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Danish young people: Parents are welcome to interfere in our drinking habits

podcast The Health Mission

12.03.2024 - Parents should not hesitate to make agreements about alcohol with their child, shows a new study. It can be difficult as a parent to assess how much you can and should interfere in your child's drinking habits. Does your teenage child want to talk about alcohol, and does the child actually listen?

But parents of teenagers actually have a significant influence on their child's drinking habits – and the young people listen more than the parents might think. A new study from the Danish Cancer Society and the Tryg Foundation shows that teenagers do want the dialogue.

81% of 15-20-year-olds living at home don't mind their parents interfering in their drinking habits. In fact, 48% think either well or very well of their parents' involvement concerning alcohol, while only 15% think poorly of it.

  • It's really positive that many young people actually want to have a dialogue about alcohol, says project manager at the Danish Cancer Society, Peter Dalum.

In March, the application deadline for the country's youth education programs, including the high schools, is due, which for many young people also means more parties and more alcohol.

  • Therefore, we encourage parents to seize this opportunity and talk to their teenager about alcohol. Previous studies also show that young people who have agreements about alcohol with their parents often adhere to these agreements and drink less, he states.

Alcohol dialogue at parent meetings

Alcohol consumption increases for many young people when they start a youth education program. Yet, the new figures show that alcohol is not often discussed at parent meetings in gymnasial education. In fact, only one in four parents with a child in gymnasial education experiences that alcohol has been addressed at a parent meeting, while the same applies to six out of ten parents with a child in primary school. When alcohol is not discussed at parent meetings, parents do not have the opportunity to have the same dialogue with other parents about the young people's alcohol consumption.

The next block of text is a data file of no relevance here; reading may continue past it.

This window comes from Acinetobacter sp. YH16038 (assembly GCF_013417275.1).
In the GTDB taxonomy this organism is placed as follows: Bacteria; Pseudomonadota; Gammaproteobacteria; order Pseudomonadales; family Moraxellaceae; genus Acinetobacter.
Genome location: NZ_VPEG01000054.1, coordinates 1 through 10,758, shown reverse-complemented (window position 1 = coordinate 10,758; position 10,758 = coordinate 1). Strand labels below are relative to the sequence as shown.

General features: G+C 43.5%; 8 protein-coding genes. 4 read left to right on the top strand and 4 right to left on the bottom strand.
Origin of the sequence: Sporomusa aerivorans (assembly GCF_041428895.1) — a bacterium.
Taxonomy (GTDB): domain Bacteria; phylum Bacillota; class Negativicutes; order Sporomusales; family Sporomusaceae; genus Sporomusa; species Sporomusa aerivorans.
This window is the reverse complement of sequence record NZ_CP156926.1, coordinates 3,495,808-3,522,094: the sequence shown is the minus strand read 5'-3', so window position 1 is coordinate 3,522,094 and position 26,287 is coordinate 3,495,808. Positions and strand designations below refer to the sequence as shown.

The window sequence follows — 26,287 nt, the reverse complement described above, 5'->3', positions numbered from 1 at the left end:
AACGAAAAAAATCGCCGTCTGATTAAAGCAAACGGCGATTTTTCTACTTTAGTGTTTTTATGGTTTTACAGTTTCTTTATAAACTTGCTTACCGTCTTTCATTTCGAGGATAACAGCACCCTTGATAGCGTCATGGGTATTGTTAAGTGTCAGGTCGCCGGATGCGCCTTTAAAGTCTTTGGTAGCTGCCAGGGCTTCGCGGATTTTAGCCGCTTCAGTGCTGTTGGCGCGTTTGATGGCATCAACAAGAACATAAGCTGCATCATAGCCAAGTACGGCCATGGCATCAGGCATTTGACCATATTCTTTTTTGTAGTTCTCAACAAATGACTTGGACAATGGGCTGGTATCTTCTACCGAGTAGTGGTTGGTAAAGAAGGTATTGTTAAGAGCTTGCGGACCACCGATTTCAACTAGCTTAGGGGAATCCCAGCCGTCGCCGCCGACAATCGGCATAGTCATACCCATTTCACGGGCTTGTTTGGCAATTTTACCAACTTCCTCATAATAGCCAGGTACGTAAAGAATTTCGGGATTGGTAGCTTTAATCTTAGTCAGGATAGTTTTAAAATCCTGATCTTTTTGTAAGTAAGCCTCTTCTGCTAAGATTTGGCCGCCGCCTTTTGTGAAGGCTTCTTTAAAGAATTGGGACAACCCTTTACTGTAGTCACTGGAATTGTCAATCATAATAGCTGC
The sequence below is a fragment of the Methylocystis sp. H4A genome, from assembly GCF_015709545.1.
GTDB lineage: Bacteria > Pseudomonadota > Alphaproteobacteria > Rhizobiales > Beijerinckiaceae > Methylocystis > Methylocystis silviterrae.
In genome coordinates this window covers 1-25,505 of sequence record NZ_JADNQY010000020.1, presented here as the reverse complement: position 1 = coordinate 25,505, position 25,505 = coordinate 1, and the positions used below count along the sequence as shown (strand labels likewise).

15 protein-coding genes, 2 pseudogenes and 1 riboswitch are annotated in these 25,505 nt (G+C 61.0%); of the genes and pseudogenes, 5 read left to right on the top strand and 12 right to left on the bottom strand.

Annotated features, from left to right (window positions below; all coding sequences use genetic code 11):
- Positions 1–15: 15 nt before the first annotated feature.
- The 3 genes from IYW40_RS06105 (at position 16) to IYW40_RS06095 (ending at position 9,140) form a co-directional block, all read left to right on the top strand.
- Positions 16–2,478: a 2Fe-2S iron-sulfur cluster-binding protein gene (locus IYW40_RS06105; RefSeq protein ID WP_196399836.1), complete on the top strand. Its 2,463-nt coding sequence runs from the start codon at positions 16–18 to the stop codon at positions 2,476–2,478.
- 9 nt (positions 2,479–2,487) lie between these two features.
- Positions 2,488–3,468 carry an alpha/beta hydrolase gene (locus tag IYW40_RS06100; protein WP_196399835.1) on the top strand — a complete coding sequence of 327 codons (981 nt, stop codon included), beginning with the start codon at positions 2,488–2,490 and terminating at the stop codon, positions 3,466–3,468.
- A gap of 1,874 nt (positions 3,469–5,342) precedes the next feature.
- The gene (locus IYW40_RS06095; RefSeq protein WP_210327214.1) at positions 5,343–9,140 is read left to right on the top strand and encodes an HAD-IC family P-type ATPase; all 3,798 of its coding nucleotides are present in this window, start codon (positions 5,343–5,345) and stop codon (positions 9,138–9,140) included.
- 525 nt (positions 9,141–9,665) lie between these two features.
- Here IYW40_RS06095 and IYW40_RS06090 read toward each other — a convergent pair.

• Parent meetings focusing on alcohol can remind parents that they still have an impact on their child's alcohol consumption. Even when the teenager has started a youth education program and can buy alcohol themselves. It's really important to remind the parents, explains Peter Dalum.

Too much alcohol can not only spoil a fun evening but also have more serious consequences. Every year, about 30,000 young people end up in the emergency room because of alcohol. So, even though one's child starts a youth education program, it's still important for a parent to interfere, talk to their child about drinking habits, and make clear agreements.

About the numbers

The figures in the article come from two different questionnaire surveys. One was conducted among 1,497 parents with at least one child aged 13-17 years. Data was collected by the analysis bureau Epinion in the period from November 14 to December 25, 2022, and is nationally representative of the parents' gender, child's age, and region. In the survey, parents were asked about their knowledge, attitudes, and behavior regarding young people and alcohol.

The other survey was conducted among 1,026 young people aged 15-25 years. Data for this was collected by the analysis bureau Norstat, and the data is nationally representative of gender, age, and region. In this note, only 15-20-year-olds living at home, whose parents interfere in their drinking habits, are included.

Read the study here

What can you do as parents?

It can be difficult for parents to start the conversation about alcohol when their children suddenly become teenagers who go to parties and maybe drink alcohol. How should one bring up the subject? And does one's child even listen?

These are some very natural questions to ask oneself. But fortunately, there is help to be found. At, parents can find inspiration for taking a stance, talking together, and making agreements with their teenager about alcohol. It's the Danish Cancer Society and the Tryg Foundation's alcohol initiative 'Full of life' that is behind this.

The Danish Cancer Society has also released a mini podcast series that can make parents and others more knowledgeable about the parents' role with teenage children, what happens in a young teenage brain, and how to talk to your teenager about alcohol.

All three episodes can be found here

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